I have finally finished reading and skimming Ian Plimer’s thick book Heaven + Earth. I found it admirable for being a comprehensive and intelligent account of relevant evidence on climate change. I did not like it so much for the writing, or for the organization of ideas in some places, but that’s a quibble in light of the book’s strengths.
Prof. Plimer’s book looks like a text book (and weighs about as much), but in reality it is a piece of rhetoric. He has collated a very strong argument, based on the record of scientific enquiry, for rejecting the case—already flimsy on the grounds of common sense—for climate alarm.
Lindsay Tanner’s claim reads like part of a narrative that has been prepared by the Rudd government.
“The challenge for the government now is that whereas Hawke and Keating had ’86 terms of trade, ’87 stock market crash, ’90 recession, we’ve had all three, in effect, within the space of about a year and all feeding off each other in various kind of negative synergy ways.” Extract from Business Spectator interview with Finance Minister Lindsay Tanner
But the three-strikes story isn’t true.
Engaging tale from one of the economic writers of the NY Times on his own part in the credit crisis.
But it’s troubling that the story begins by him borrowing what he can’t afford and barely moves on from there. Instead, he implicates the banks, his credit card and his mephistophelian mortgage broker, not really taking responsibility for his own actions. He squeezes whatever he can from an unsustainable (and finally, broken) system, right up to the last when he waits out a 90-day default so Chase Bank will accept a negotiated settlement.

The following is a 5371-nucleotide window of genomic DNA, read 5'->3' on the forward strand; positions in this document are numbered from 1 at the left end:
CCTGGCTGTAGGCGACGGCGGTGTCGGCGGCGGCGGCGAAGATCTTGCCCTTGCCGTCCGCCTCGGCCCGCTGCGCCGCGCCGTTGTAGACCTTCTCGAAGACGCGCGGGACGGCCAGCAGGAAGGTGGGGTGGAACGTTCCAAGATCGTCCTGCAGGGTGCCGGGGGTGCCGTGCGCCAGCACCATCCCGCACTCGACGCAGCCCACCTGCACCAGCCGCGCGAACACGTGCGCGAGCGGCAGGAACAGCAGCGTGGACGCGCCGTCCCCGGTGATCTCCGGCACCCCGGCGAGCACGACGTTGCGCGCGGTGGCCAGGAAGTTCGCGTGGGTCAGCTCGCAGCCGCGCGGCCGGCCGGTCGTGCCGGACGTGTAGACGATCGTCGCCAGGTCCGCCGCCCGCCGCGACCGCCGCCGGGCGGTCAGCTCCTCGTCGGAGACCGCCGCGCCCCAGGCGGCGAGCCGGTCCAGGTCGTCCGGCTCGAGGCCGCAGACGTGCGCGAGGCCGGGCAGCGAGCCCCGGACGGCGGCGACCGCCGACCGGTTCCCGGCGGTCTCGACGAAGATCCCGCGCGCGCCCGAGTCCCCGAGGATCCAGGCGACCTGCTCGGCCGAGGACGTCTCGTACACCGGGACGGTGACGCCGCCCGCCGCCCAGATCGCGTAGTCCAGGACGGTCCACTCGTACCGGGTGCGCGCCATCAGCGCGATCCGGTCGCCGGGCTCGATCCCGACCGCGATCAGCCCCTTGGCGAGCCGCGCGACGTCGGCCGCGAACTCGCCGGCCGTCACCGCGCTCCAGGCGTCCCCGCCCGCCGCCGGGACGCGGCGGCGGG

This still looks like trouble to me.
“The MySQL relational database system is arguably one of the most important pieces of open source server software in existence” Extract from Ars Technica
The ‘free’ database, that Oracle now owns, competes with its most important commercial product. If Ellison forces users to buy a license or switch to a ‘fork’ of the code, the disruption would be enormous.
University of Singapore law professor Henry Gao reproduces a statement from the Chinese Ministry of Commerce that explains the benefits of the ‘free trade areas’ from China’s viewpoint and promises to ‘speed up’ the negotiations of FTA agreements.
Google’s translation of the statement is a bit garbled. But the general idea is clear:
No to binding targets, no to ‘carbon tariffs’.
“India on Thursday urged other emerging countries to oppose developed countries’ efforts to force developing nations to make binding commitments on reducing their carbon emissions or pay tariffs, Press Trust of India reporte” Link via Kyodo News
India’s opposition will have a big impact on the prospect for any decision in Copenhagen in December.
This is pretty interesting. See the discussion forum for some good debate on U.S. trade policy by very smart people.
Dani Rodrik argues plausibly that agriculture and the movement of skilled labor should be two priorities for trade liberalization in the USA.